Swimming was her favorite activity and she would go to the Beach with us and swim in the ocean waves, as well as at lakes, the pool, anywhere. She would stay in there for hours and not tire, it was amazing to watch. I tried taking her fishing a few times, but being the retriever she was, she would chase my lures, and one time fishing in Boston she came back with a treble hook in her lip and happy as a clam for what she brought back, I laughed so hard before fixing her up. I probably have my friend Jeff to thank for that, we stayed at a lake once and he was up early fishing and rigged a stick to the end of a fishing pole to play fetch with her in the water. She use to come with us ice fishing too and she loved being out there with us.

She gave us plenty of scares, one time my wife’s family returned from Switzerland visiting us in Boston and we all went out for dinner. While we were gone Monroe found her way into their suitcase and devoured the Swiss Chocolate they had brough back. I remember that night her zipping around our bedroom jumping up and down and her poor heart racing so fast. We took her to the animal hospital where they injected her with charcoal and fixed her up. I wouldn’t say she learned her lesson, she would definitely do it again if she could.

Our travels with Monroe were vast, I never wanted to leave her behind, she was my best buddy. One of my favorite trips with her was camping in Bar Harbor, Maine for a week. She hung out at the campground just loving live and joined us on our hikes, fishing, and brewery stops. She was also in the tent with us the night we had our creepy ghost experience. She also joined us on a 17 hour drive to Charleston and after a fishing trip I came home and grilled the fish and just remember having a beer, grilling fish, and Monroe laying next to me, it’s one of the most peaceful moments I always return my mind to. There were so many more, our trip to Asheville, multiple trips to New Hampshire lake cabins, our trip to the Adirondacks. She loved riding in my truck.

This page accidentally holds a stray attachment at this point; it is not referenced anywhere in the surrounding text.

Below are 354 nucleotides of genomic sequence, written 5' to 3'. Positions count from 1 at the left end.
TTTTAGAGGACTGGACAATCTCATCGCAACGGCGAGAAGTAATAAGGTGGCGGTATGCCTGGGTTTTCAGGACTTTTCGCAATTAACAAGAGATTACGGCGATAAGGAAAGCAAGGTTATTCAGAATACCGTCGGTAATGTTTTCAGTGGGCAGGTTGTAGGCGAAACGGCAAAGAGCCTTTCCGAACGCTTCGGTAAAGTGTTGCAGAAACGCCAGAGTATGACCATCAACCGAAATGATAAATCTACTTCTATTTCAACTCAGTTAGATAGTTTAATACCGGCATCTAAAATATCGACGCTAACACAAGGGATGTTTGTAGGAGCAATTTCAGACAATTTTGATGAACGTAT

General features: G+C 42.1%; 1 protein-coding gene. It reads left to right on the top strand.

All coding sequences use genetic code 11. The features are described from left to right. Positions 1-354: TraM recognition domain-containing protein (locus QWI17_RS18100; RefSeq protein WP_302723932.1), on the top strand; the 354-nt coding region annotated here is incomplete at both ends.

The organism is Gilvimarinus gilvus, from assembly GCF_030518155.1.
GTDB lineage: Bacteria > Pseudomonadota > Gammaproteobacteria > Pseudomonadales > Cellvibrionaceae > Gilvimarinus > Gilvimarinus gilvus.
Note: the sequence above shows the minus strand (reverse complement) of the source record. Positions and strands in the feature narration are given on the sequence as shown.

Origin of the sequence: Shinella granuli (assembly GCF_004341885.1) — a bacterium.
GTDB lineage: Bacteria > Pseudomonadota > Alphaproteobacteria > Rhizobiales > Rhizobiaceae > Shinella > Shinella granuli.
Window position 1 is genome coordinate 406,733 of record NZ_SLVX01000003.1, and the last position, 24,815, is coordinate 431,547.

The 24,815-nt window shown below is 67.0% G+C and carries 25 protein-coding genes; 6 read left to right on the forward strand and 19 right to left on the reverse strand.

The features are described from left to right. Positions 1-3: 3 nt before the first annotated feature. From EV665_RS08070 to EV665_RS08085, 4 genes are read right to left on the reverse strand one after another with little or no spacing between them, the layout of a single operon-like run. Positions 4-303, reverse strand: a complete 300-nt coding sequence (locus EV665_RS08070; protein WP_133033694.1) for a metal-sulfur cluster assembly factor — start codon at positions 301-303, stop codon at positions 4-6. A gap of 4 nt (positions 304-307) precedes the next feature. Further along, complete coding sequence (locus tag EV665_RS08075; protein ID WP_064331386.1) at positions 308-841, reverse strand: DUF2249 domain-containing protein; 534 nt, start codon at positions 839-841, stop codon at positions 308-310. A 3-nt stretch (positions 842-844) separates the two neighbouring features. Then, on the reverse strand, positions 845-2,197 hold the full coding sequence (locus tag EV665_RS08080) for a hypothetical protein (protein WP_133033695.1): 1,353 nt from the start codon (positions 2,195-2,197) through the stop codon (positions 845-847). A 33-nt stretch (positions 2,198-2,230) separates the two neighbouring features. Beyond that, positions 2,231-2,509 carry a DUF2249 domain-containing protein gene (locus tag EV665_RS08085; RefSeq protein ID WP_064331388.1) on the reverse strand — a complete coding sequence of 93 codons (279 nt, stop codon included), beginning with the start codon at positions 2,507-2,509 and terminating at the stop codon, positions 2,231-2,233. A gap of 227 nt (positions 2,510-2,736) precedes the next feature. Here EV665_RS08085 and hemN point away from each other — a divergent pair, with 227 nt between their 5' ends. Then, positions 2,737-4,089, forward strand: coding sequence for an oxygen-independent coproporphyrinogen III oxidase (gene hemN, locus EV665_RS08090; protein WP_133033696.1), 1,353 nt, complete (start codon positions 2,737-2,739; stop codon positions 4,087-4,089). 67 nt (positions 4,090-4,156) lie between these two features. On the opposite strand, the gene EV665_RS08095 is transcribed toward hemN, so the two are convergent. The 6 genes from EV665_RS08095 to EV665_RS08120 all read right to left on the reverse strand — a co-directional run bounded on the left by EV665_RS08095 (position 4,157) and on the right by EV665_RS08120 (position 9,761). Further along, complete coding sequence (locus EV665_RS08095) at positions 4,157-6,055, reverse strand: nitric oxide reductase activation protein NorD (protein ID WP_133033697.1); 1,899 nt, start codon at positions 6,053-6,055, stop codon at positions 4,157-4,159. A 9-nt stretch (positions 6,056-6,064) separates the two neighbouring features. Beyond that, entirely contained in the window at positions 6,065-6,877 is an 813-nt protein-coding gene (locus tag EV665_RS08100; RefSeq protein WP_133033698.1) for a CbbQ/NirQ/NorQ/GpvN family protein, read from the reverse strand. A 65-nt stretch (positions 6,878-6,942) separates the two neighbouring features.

When we started having kids everyone would tell me it would be different and you would not have time for your dogs anymore, but I knew that would not happen, she was too important to me. She was such a good dog allowing the kids to poke, prod, ride her and I have so many special memories of her and the kids in their earliest times. They are too young to really understand the current situation, Ayla knew she was getting old and it broke my heart when last night she said “I think she’s ready to go to heaven.” My dogs are truly on equal footing in my family, my wife laughs that I refuse to move the dogs out of my spot in bed, or on the couch, and will instead sleep/sit in an uncomfortable position because I say they have every much as right as I do.